General Atomics Predator C, more commonly known as the Avenger, offers a unique capability set. The design takes a balanced approach to stealth and performance versus cost. In doing so it represents the lower end of the unmanned combat air vehicle spectrum and the higher end of medium-altitude, medium-endurance, remotely-piloted armed reconnaissance vehicle spectrum. Let’s just say it is a highly adaptable concept that may not be as sexy as some of its higher-end alternatives, but that doesn’t mean that it isn’t relevant, regardless of whether the USAF wants to buy all that many.
You can read all about the Avenger and where it could fit into America’s future air combat portfolio here.
There are two configurations of the Avenger. The first was more of a prototype, while the handful of others that followed were stretched in length and had a series of small tweaks, including enhancements to their low observability features and ability to operate over a war zone. The USAF bought just one of these larger versions back in 2011 for testing purposes.
The 44-foot-long Avenger can lug 3,500 pounds of munitions. Four hard-points on the Avengers wings can accommodate additional weapons weighing up to 2,000 pounds when stealthiness is not needed. It can fly 400 knots up to 50,000 feet for 16 hours at a time. Aside from its endurance, which could likely be boosted by adding auxiliary fuel tanks, the Avenger represents a sizeable increase in capability over the MQ-9 Reaper that is now the mainstay of America’s remotely piloted vehicle force.
Yet after a decade of testing, the Avenger doesn’t seem to have any buyers. Despite that, the USAF’s lone Avenger appears to have remained useful in recent months. It was reported that the drone would fly a series of test missions with the shadowy MS-177 multi-spectral sensor suite. Although these tests are said to have occurred last winter, no images of the Avenger outfitted with the cumbersome sensor have emerged, until now.
As you can see, the MS-177 is a fairly massive device, changing the underbelly lines of the Avenger entirely. The sensor system is destined for the USAF’s Block 30 RQ-4 Global Hawk but was previously tested on a E-8 J-STARS in a bay area located behind the militarized 707’s APY-7 radar. It has also flown on Northrop Grumman’s Gulfstream V test jet that is uses as a surrogate for J-STARS related development and testing.
It is supposedly capable of taking one-meter resolution “fused” footage/imagery, where it combines a wide spectrum of infrared and optical wavelengths into a single image, over long distances. MS-177 is supposedly superior in many ways to the SYERS2 imaging sensor suite that has been deployed on the U-2 Dragon Lady (check out all the U-2's configurations here) and is now being tested on the Global Hawk.
The test aboard the E-8 allowed operators to use the sensor creatively alongside the aircraft’s radar, which is optimized for detecting movements on the ground. This could drastically increase situational awareness below. Mike Mos, director of Joint STARS architectures and concept demonstrations for Northrop Grumman stated:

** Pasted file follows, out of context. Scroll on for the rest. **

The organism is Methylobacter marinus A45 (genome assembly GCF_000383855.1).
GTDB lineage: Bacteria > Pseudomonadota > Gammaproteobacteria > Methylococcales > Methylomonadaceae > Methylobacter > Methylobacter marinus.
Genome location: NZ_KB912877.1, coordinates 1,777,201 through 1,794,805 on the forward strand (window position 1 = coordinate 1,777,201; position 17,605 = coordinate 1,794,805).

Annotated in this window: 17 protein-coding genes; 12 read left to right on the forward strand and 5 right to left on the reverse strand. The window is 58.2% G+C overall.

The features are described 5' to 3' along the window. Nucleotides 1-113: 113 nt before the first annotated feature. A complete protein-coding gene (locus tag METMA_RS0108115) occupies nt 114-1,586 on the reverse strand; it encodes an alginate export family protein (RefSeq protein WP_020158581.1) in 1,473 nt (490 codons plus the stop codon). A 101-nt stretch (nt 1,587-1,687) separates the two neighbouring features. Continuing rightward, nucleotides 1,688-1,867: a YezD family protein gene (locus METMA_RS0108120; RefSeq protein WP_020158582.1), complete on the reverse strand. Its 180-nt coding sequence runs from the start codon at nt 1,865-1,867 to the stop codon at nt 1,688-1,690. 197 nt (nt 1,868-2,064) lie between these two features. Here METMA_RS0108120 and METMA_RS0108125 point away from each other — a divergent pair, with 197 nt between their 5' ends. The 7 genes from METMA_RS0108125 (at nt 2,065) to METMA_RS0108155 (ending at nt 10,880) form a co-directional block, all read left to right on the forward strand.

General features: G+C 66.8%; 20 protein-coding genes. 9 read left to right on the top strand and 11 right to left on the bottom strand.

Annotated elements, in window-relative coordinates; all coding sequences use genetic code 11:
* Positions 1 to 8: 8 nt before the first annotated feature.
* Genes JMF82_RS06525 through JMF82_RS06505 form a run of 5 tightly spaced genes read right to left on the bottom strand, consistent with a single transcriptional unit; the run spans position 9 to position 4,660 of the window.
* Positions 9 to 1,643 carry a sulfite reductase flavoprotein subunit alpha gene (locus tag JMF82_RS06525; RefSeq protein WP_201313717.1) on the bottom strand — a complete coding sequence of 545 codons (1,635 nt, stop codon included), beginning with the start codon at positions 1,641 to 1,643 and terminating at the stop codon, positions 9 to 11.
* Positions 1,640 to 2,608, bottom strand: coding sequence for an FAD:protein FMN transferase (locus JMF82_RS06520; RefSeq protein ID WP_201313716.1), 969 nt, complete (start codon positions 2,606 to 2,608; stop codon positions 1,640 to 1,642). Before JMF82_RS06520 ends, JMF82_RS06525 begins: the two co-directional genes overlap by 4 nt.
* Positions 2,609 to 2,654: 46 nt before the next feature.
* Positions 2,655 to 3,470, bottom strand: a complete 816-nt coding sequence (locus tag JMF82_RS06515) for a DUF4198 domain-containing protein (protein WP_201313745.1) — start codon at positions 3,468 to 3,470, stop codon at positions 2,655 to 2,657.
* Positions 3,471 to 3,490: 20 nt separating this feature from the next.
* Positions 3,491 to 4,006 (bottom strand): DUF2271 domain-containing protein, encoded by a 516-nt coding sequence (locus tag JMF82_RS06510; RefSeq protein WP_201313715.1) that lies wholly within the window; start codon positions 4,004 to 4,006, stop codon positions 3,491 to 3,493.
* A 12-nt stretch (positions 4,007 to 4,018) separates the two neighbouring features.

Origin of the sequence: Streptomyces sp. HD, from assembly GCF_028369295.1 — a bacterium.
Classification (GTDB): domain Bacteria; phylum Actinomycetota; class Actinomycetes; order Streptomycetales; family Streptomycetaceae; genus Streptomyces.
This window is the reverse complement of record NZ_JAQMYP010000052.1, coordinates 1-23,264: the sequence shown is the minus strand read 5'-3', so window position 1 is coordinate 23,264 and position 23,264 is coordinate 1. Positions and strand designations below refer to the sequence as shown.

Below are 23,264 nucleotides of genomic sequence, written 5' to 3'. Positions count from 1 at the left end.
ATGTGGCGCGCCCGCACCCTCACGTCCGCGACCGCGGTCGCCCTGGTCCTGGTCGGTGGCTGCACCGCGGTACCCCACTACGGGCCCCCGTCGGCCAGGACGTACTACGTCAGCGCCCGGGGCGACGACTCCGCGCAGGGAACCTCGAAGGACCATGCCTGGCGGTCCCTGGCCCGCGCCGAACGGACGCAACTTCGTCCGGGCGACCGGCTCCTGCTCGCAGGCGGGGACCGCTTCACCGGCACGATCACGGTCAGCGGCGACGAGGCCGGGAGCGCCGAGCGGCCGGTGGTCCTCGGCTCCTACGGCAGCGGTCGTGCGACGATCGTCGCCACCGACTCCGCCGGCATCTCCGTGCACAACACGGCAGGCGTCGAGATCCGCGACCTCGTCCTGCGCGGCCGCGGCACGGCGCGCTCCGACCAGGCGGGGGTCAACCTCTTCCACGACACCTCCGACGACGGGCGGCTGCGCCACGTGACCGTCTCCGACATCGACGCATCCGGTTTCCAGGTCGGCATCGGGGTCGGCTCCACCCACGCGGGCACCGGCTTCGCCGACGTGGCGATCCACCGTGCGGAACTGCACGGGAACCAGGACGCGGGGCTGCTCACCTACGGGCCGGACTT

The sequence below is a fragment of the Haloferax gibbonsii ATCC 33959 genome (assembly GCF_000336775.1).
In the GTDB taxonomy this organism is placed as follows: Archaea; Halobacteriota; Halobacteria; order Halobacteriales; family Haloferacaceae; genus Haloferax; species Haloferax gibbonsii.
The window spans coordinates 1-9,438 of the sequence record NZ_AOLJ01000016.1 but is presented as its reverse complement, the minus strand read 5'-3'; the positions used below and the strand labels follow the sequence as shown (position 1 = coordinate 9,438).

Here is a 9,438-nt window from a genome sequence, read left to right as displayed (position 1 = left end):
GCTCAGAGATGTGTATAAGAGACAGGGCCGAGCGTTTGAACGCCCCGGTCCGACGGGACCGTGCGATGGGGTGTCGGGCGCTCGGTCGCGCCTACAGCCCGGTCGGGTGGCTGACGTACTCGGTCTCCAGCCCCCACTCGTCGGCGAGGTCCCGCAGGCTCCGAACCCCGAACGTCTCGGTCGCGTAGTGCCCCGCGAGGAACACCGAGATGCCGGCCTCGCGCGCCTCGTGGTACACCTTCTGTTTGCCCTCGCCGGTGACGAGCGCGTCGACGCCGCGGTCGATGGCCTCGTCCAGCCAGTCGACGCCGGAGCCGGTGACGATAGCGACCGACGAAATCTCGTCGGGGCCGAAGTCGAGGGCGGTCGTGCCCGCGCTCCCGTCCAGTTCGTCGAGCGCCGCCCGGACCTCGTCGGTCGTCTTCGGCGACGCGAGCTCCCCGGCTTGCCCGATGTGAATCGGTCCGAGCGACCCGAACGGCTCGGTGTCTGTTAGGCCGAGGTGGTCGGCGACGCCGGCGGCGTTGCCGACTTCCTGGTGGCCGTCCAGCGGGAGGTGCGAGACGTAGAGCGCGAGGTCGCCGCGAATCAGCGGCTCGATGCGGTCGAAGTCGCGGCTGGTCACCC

"From long distances, the APY-7 radar combined with the MS-177 camera could identify very clearly people, buildings, automobiles and ships… Coupling the electro-optical/infrared [EO/IR] capability of the MS-177 camera with the GMTI capability makes the system an even stronger force multiplier."
The Avenger’s test of the MS-177 took place over seven flights last January and February. Various objects were observed and the ability to data-link the sensor’s imagery efficiently was successfully tested. Next the sensor will fly on the higher-flying Global Hawk with hopes that it will become operational as a sensor option in 2017.
The effort to mate the MS-177 with the Block 30 RQ-4 is part of a larger initiative to advnace the RQ-4 far enough so that the U-2 Dragon Lady can be retired. A “universal payload adapter” has been built for the Global Hawk so that it can accommodate an array of sensors, including some of those used by the U-2, such as its SYERS 2 suite and its Optical Bar Camera system. This initiative can help get the RQ-4 on par with the U-2, as well as save money by allowing the Global Hawk to host sensors that the USAF has already paid for.
Over time, the MS-177 could also find itself on other platforms, such as the replacement for the E-8 J-STARS that will likely be based on a long-range business jet design. Even a stealthy penetrating reconnaissance aircraft could make use of the high-fidelity sensor.
As for the Avenger’s future, it doesn’t look all that bright, at least when it comes to expanded service within the USAF. A representative from the USAF's Big Safari rapid capabilities office stated that there are no future plans for the USAF’s single Avenger demonstrator:
“In accordance with the 2011 defense appropriation act, the air force procured prototype demonstration capabilities of the Avenger system... The demonstration has completed and there are no current plans for future demonstrations.”
Still, General Atomics has hopes that the Avenger can find a role with the US Navy. Seeing that the service has reduced its requirement for its first carrier-based unmanned tactical aircraft to be focused more on tanking and sensors carriage than striking deep in enemy territory, it may very well have a shot.
There is also the potential of exports to countries that either cannot afford a high-end unmanned combat air vehicle, are not allowed to import one, or want the “blended capability” that the Avenger offers. You can see in the video below just what General Atomics thinks the Avenger can be capable of if given the chance, with both man-in-the-loop control and semi-autonomous control being a possibility.
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